Errr, what value is this agent adding, exactly…?
We’re busy house-hunting, and less than impressed with the service from some agents…
It’s May 2017 and we’re house hunting. An interesting property comes up, in the right spot, at the right sort of price.
But, for various reasons, just now we want a house that’s ready to move into and from the photos this house looks the opposite of that.
So I phone the agent to ask about the property’s condition. “Oh I’m not sure”, he says “I haven’t seen it as I’ve just been on holiday. But I’ll get someone to phone you back.”
Twenty-four hours later, nobody has called me, so I call again.
“Oh, sorry, I didn’t get that message but great timing,” he says brightly, “I’ve just come back from that house.”
“Terrific” I say. “So what sort of condition is the property in? The kitchen and carpets look quite old, for example. Can you tell me more?”
“Oh, I’m not sure, I wasn’t really paying attention to the carpets or kitchen…”
What exactly was he looking at, I ask? Incredibly he says, “oh I was more getting a feel for the place rather than looking at anything in particular.”!
His inevitable solution to the question is for us to go view the property and my family and I all troop round there and… surprise, surprise it’s in a poor condition and within 30 seconds we realise it’s not for us.
But I show interest, just to be polite and ask a few questions and this is where it gets worse, as he had not a single answer to any of my questions.
When was it converted from a Post Office?
How long have the owners been here?
Did the current owners convert it or was it done previously?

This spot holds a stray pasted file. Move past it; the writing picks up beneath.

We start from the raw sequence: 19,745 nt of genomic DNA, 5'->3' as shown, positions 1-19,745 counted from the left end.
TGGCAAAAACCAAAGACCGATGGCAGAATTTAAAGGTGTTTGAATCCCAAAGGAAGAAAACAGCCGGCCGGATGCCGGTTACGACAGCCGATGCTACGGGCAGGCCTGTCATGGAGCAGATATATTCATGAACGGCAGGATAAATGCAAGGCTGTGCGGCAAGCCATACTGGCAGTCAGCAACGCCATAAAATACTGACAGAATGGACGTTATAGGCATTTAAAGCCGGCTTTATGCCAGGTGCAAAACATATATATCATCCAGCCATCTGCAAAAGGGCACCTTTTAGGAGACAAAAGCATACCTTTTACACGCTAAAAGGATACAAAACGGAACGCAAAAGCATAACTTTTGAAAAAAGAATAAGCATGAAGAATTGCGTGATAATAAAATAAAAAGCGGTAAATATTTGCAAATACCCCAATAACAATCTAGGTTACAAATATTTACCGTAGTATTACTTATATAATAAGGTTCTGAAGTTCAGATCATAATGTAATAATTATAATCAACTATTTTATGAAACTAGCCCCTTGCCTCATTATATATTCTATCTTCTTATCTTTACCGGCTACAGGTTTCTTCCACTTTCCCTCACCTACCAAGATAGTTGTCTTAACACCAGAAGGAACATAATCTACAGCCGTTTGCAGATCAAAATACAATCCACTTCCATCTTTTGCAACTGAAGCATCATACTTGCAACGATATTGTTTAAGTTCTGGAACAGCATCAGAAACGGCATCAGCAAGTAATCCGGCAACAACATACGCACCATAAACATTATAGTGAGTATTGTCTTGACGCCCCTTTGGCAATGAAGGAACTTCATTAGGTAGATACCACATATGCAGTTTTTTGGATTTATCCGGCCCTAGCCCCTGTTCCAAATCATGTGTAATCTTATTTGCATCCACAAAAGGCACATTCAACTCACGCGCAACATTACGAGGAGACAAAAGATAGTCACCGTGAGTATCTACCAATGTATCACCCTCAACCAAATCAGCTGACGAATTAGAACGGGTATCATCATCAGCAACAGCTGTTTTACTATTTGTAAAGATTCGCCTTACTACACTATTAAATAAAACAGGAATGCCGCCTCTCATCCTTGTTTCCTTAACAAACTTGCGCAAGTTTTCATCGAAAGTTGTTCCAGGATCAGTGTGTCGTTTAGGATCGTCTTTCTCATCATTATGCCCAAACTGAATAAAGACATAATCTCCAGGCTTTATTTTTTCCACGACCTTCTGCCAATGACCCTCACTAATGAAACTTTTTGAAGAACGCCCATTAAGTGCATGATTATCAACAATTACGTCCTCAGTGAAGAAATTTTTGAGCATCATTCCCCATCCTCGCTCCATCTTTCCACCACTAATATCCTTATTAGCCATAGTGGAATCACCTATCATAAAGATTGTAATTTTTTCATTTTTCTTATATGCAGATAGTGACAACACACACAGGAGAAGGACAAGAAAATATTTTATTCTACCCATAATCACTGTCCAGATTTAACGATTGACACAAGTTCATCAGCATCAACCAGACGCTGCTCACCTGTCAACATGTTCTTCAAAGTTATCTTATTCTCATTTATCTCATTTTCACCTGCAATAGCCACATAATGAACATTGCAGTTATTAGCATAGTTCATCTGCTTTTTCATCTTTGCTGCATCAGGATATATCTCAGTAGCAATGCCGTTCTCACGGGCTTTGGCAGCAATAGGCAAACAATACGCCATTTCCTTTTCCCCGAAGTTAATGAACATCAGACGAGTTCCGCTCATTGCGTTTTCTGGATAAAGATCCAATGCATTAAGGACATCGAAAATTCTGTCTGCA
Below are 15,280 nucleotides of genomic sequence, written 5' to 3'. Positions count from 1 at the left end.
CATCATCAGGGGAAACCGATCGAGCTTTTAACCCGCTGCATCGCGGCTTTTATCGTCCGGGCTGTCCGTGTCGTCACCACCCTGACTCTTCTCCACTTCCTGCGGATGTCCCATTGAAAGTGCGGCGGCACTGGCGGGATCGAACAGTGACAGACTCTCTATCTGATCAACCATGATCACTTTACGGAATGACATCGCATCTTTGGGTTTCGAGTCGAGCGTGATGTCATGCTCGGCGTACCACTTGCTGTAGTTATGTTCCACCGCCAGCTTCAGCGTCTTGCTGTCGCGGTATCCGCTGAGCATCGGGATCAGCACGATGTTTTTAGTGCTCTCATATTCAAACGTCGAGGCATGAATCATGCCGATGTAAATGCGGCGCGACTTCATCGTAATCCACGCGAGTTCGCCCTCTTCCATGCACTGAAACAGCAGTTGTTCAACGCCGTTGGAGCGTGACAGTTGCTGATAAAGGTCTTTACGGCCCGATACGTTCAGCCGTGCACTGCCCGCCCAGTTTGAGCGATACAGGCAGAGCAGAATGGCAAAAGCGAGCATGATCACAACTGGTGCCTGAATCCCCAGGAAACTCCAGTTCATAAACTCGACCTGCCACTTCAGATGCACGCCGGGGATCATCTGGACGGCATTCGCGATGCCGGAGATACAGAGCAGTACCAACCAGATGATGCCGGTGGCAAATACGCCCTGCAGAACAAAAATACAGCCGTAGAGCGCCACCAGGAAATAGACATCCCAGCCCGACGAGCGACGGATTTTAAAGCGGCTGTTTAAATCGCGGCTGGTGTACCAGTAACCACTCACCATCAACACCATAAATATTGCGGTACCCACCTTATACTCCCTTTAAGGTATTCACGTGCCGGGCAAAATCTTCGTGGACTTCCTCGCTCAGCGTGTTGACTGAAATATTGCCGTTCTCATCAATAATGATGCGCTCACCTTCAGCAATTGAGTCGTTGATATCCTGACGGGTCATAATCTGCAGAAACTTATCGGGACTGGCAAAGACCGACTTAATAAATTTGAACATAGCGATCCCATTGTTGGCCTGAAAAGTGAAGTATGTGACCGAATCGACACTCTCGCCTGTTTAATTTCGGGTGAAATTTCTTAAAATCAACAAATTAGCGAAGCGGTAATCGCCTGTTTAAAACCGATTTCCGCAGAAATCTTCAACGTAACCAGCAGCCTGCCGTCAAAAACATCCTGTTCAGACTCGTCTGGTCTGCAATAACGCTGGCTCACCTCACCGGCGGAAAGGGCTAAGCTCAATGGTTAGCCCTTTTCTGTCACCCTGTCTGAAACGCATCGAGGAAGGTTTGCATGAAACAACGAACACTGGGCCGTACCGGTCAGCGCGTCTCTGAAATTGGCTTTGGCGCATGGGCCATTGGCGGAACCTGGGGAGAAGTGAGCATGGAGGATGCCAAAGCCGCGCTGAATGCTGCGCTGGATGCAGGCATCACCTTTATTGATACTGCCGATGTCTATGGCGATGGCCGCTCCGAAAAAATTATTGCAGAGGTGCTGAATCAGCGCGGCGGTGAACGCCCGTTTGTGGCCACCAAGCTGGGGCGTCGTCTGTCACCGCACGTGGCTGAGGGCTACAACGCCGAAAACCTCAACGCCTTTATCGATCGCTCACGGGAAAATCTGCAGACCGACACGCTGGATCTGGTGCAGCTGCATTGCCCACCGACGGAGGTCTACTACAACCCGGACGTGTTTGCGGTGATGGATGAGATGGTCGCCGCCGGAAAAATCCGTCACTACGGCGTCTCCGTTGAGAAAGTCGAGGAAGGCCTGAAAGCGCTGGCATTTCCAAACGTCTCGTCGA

How old are the electrics/boiler/heating?
All greeted with varying alternatives of “I don’t know”.
I came away wondering what, besides having the key to the door, that agent contributed to our experience as buyers and, by association, the sellers’ experience of using a local agent instead of selling it themselves.
And that’s the point: in these days of growing competition from ‘for-sale-by-owner’ services, many estate agents will sleep-walk to their death if the level of service and expertise they offer does not rise to the challenge.
Agents who survive the next decade will be those who take better photos and do better descriptions than the owner can, who know at least as much about the property as the owner, know more about the market than the owner, have better access to buyers than the owner has, and can negotiate with buyers better than the owner can themselves.
Many owners can do a lot of this stuff pretty well and, thanks to Purple Bricks et al, have access to the market (ie Rightmove) that’s at least 90% as good as any agency.
Focus your attention on your service levels, friends, or beware…